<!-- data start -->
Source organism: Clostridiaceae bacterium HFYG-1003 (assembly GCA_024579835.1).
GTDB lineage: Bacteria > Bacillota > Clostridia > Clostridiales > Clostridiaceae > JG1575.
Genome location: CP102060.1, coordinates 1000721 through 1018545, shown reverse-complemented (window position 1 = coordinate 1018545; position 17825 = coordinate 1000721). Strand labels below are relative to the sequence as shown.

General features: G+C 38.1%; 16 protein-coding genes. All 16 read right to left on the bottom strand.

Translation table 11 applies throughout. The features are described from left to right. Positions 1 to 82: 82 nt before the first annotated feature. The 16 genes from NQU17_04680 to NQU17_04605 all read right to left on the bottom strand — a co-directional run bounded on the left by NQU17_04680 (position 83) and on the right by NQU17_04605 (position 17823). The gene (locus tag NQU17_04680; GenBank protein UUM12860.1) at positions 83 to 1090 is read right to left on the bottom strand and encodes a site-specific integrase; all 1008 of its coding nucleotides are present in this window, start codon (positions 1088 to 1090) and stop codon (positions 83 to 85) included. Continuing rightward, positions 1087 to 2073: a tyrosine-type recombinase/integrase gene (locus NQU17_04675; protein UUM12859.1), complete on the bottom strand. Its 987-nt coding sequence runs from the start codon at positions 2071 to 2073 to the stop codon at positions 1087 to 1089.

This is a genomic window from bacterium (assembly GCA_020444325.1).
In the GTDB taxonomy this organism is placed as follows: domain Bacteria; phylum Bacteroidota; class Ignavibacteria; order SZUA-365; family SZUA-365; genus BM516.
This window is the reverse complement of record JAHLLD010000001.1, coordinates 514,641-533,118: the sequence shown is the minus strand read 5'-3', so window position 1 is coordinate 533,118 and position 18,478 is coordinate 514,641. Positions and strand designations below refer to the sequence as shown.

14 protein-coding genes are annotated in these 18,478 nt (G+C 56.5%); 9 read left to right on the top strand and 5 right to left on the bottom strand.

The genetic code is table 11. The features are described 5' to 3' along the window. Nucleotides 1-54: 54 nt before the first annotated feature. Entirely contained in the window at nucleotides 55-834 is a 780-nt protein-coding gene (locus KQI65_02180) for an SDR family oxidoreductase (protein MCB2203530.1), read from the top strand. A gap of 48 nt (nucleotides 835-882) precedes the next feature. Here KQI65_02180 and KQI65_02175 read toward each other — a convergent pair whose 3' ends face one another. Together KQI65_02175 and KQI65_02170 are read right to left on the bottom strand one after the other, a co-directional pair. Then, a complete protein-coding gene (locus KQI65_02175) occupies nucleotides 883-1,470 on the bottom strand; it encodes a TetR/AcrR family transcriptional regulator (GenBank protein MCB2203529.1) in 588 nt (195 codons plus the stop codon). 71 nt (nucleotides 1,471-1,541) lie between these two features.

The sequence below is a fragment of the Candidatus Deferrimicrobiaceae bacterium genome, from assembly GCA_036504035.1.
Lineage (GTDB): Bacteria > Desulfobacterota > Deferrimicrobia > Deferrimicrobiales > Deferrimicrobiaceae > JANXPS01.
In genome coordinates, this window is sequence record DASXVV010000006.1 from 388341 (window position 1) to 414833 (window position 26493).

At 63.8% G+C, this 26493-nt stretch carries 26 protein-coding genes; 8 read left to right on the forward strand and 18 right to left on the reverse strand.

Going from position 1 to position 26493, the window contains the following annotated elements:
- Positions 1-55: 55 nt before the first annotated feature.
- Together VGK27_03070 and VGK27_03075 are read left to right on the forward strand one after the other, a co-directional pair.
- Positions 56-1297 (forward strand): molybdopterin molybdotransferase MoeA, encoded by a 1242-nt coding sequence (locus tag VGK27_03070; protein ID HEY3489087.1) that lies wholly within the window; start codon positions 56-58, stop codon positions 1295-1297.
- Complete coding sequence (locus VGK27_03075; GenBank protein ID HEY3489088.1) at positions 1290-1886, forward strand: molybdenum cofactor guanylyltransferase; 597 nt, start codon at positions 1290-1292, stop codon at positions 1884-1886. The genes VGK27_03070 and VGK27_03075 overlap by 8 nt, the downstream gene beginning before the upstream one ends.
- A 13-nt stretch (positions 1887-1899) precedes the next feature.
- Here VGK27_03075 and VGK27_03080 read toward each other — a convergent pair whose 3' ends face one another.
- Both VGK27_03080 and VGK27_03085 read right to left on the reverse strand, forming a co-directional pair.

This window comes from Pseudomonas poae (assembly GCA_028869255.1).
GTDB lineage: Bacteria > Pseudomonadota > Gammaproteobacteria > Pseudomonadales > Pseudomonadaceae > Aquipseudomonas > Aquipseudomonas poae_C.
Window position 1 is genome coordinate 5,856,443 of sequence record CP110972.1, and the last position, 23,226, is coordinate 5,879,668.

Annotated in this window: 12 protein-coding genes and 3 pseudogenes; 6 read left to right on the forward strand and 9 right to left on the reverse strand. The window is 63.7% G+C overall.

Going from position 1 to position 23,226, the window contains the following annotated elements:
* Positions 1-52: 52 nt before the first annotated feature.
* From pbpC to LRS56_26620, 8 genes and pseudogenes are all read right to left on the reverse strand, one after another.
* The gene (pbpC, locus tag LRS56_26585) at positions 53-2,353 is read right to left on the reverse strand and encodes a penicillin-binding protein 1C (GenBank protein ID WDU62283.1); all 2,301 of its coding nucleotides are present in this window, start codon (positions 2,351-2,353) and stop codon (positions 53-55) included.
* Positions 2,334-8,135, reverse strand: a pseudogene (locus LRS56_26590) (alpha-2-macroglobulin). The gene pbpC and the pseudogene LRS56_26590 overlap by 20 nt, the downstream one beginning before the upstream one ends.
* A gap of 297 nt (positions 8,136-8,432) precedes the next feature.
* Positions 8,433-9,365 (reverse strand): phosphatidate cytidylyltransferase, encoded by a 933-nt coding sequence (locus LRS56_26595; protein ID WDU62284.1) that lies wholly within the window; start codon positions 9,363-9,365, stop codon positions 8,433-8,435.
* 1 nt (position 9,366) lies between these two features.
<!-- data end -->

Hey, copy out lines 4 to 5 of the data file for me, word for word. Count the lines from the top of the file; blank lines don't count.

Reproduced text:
General features: G+C 38.1%; 16 protein-coding genes. All 16 read right to left on the bottom strand.

Translation table 11 applies throughout. The features are described from left to right. Positions 1 to 82: 82 nt before the first annotated feature. The 16 genes from NQU17_04680 to NQU17_04605 all read right to left on the bottom strand — a co-directional run bounded on the left by NQU17_04680 (position 83) and on the right by NQU17_04605 (position 17823). The gene (locus tag NQU17_04680; GenBank protein UUM12860.1) at positions 83 to 1090 is read right to left on the bottom strand and encodes a site-specific integrase; all 1008 of its coding nucleotides are present in this window, start codon (positions 1088 to 1090) and stop codon (positions 83 to 85) included. Continuing rightward, positions 1087 to 2073: a tyrosine-type recombinase/integrase gene (locus NQU17_04675; protein UUM12859.1), complete on the bottom strand. Its 987-nt coding sequence runs from the start codon at positions 2071 to 2073 to the stop codon at positions 1087 to 1089.